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Blog Archive


Unraveling a Martian enigma: The hidden rivers of Arabia Terra

Joel Davis • March 21, 2017

Arabia Terra has always been a bit of a martian enigma. Planetary scientist Joel Davis takes us on a tour of its valley networks and their significance in telling the story of water on Mars.

Preparing for the Journey to the Moon, Mars and Beyond

Deepak Dhingra • October 21, 2015

Deepak Dhingra reports on a planetary analog field trip exploring a very young volcanic terrain in Idaho at Craters of the Moon National Monument and Preserve.

Transient hot spots on Venus: Best evidence yet for active volcanism

Emily Lakdawalla • June 18, 2015

In a paper released in Geophysical Research Letters today, Eugene Shalygin and coauthors have announced the best evidence yet for current, active volcanism on Venus. The evidence comes from the Venus Monitoring Camera, which saw transient hot spots in four locations along a system of rifts near Venus' equator. They saw the hot spots in two distinct episodes in 2008 and 2009.

LPSC 2015: Aeolian Processes on Mars and Titan

Nathan Bridges • March 26, 2015

Planetary scientist Nathan Bridges reports on results from the Lunar and Planetary Science Conference about the action of wind on the surfaces of Mars and Titan.

GSA 2014: The puzzle of Gale crater's basaltic sedimentary rocks

Emily Lakdawalla • October 23, 2014

At the Geological Society of America conference this week, Curiosity scientists dug into the geology of Gale crater and shared puzzling results about the nature of the rocks that the rover has found there.

Intro Astronomy 2014. Class 10: Trans Neptunian Objects including Pluto, KBOs, Comets

Bruce Betts • April 18, 2014

Explore the worlds beyond Neptune including Pluto, Kuiper Belt Objects and comets in this video of class 10 of Bruce Betts' Introduction to Planetary Science and Astronomy class.

Intro Astronomy Class 9: Titan, Uranus and Neptune Systems

Bruce Betts • April 11, 2014

Examine Saturn's moon Titan and explore the Uranian and Neptunian systems in this video of class 9 of Bruce Betts' Introduction to Planetary Science and Astronomy class.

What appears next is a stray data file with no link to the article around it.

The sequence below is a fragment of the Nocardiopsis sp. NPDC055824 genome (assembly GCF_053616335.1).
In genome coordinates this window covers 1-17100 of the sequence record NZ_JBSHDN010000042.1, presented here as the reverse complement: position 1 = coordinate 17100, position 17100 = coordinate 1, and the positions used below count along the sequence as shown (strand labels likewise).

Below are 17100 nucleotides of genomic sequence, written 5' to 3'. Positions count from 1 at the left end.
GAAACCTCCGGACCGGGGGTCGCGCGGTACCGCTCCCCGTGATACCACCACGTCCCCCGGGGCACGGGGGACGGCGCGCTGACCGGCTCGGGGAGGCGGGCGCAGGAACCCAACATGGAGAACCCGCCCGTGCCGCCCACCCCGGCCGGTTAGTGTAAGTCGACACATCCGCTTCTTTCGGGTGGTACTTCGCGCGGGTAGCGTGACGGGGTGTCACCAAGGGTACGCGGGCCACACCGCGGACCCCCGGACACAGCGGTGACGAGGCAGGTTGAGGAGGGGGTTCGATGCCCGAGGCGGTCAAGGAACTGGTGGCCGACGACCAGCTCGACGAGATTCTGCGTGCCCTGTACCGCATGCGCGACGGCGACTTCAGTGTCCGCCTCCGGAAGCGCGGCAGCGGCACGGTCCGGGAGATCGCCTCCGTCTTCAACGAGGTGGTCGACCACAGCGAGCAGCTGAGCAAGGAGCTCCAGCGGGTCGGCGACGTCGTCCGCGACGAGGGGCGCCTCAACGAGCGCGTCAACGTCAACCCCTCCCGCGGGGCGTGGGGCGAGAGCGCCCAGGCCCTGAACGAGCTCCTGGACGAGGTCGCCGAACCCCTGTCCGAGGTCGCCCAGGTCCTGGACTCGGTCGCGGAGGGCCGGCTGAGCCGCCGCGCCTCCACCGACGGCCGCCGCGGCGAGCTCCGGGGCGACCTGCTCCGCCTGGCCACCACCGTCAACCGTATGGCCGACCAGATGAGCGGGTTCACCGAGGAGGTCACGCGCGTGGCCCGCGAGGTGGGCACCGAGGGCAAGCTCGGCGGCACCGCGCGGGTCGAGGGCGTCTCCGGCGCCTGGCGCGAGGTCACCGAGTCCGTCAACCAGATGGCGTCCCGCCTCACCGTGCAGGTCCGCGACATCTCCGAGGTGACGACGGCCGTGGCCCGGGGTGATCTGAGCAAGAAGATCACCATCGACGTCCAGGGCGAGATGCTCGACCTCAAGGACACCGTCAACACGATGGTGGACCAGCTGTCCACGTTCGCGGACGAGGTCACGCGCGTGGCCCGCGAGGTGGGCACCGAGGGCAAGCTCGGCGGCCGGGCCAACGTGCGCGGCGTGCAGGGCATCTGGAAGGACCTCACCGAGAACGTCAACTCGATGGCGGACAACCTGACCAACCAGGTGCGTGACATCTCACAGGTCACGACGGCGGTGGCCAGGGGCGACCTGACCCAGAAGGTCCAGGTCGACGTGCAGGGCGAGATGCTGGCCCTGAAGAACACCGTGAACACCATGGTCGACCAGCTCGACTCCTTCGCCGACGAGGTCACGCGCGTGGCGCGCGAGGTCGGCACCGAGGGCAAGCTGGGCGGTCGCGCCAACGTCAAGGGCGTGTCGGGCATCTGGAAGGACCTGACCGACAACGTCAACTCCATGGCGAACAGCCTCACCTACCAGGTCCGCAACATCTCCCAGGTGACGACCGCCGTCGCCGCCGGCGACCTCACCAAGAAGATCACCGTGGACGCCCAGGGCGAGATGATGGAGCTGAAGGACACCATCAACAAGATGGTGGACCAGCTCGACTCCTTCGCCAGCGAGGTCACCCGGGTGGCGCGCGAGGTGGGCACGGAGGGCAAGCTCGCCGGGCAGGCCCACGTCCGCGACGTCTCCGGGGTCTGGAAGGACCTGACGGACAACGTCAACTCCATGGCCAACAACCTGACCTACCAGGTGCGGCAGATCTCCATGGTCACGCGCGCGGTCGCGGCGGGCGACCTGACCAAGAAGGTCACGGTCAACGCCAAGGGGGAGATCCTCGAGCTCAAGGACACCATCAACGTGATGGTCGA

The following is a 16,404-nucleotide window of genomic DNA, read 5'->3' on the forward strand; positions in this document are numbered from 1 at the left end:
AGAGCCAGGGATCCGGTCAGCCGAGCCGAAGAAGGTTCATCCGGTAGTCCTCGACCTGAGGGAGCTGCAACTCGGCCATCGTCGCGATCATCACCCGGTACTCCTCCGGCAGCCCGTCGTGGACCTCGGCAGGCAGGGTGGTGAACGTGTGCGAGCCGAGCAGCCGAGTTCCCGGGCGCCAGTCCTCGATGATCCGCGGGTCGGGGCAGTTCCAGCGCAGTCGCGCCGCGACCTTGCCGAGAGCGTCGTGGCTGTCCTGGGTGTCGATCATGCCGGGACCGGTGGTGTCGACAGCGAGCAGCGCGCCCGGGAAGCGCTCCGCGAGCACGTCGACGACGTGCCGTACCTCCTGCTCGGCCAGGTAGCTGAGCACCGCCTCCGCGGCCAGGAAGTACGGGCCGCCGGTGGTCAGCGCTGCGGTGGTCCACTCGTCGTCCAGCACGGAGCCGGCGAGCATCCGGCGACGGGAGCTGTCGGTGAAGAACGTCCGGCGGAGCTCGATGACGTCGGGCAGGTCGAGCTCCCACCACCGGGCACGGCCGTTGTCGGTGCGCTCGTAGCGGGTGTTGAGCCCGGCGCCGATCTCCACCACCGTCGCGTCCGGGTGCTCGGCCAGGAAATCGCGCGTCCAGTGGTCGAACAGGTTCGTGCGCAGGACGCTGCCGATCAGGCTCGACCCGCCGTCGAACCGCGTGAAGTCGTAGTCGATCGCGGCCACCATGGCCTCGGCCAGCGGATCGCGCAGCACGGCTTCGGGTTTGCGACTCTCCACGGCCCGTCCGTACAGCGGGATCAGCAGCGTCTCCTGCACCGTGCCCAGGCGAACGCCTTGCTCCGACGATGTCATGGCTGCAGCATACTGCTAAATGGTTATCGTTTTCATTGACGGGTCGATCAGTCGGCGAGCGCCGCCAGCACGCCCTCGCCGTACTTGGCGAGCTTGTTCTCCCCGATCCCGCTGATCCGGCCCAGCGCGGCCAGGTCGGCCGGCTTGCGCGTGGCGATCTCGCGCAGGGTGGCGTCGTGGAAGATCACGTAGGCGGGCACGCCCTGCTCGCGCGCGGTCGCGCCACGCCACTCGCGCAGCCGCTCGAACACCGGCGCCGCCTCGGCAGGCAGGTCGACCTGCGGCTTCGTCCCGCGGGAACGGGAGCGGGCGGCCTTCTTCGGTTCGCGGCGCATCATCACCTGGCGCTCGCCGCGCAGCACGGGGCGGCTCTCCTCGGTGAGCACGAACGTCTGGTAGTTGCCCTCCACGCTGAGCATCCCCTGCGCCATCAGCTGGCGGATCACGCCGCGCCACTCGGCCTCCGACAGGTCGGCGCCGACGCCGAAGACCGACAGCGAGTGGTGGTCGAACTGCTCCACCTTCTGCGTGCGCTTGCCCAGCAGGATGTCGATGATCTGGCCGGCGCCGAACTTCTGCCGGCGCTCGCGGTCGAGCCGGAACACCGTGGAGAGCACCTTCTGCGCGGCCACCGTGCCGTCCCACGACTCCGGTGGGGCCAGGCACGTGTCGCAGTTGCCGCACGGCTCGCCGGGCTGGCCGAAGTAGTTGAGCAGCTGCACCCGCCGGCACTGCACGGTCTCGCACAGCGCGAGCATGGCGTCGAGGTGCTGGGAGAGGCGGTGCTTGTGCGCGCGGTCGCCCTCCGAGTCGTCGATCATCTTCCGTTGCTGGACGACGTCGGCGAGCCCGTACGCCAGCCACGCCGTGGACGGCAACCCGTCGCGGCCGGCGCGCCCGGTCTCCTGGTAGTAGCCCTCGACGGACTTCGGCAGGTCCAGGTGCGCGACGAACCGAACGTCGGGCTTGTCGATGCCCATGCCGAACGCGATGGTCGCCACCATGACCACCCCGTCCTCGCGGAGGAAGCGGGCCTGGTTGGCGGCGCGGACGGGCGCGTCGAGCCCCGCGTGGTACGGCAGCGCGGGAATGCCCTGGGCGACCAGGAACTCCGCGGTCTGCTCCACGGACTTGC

Intro Astronomy 2014. Class 8: Icy Galilean Satellites, Saturn System

Bruce Betts • April 11, 2014

Explore the icy moons of the Jupiter System and tour the Saturnian system in this video of class 8 of Bruce Betts' Introduction to Planetary Science and Astronomy class.

Intro Astronomy Class 6: Mars (continued) and Asteroids

Bruce Betts • March 14, 2014

Continue exploring Mars and learn about asteroids in this video of class 6 of Bruce Betts' Introduction to Planetary Science and Astronomy class.

Intro Astronomy Class 5: Venus (continued) and Mars

Bruce Betts • March 06, 2014

Continue exploring Venus and begin looking at Mars in this video of class 5 of Bruce Betts' Introduction to Planetary Science and Astronomy class.

Intro Astronomy Class 4: Eclipses, Mercury, Venus-Earth-Mars Atmospheres, Venus

Bruce Betts • February 28, 2014

This video of class 4 of Bruce Betts' Introduction to Planetary Science and Astronomy class discusses eclipses, Mercury, Venus, and a comparison of the atmospheres of Venus, Earth, and Mars.

Sand Waves in the Desert

Lori Fenton • February 21, 2014

I have a pet peeve: the words dune and ripple are often used interchangeably, although they are quite distinct from one another. So what’s the difference between aeolian dunes and ripples? And why should anybody care?

What are Mercury's hollows?

Emily Lakdawalla • February 18, 2014

I've been fascinated by Mercury's hollows ever since MESSENGER discovered them. Two recent papers look at where they are found to try to figure out how they form.

The Planetary Society Congratulates Opportunity's Team for 10 Years on Mars

Casey Dreier • January 24, 2014

The Planetary Society released an official statement today recognizing the unprecedented achievement of maintaining an operating rover on the surface of Mars for a decade.

Planetary Radio: Rise of the Europa Underground?

Mat Kaplan • November 26, 2013

This week's PlanRad talks to one of the creators of a new effort to build support for the Europa Clipper, a spacecraft that would tell us far more about what's going on under that icy moon's surface.

Noachian, Hesperian, and Amazonian, oh my! --Mars' Geologic Time Scale

Emily Lakdawalla • October 25, 2013

The Martian Geologic Time Scale is a lot more complicated than the Moon's.

DPS 2013: Tidbits from Titan

Emily Lakdawalla • October 09, 2013

I attended a few talks at the Division for Planetary Sciences meeting today that concerned Titan's origin and interesting surface, and then one in the afternoon about the atmosphere.

Relative and absolute ages in the histories of Earth and the Moon: The Geologic Time Scale

Emily Lakdawalla • September 30, 2013

A few days ago, I wrote a post about the basins of the Moon -- a result of a trip down a rabbit hole of book research. Here's the next step in that journey: the Geologic Time Scales of Earth and the Moon.

Dating the Moon's basins

Emily Lakdawalla • September 26, 2013

A paper in press in the Journal of Geophysical Research uses new data from Lunar Reconnaissance Orbiter to update our story for the history of the Moon's massive impacts.

Mars' valley networks tell us of a dry, then wet, then dry Mars

Emily Lakdawalla • September 10, 2013

Was there rainfall on Mars? Recent work mapping valley networks suggests there probably was -- but only for about 200 million years. What does this mean for life, and the Curiosity mission?

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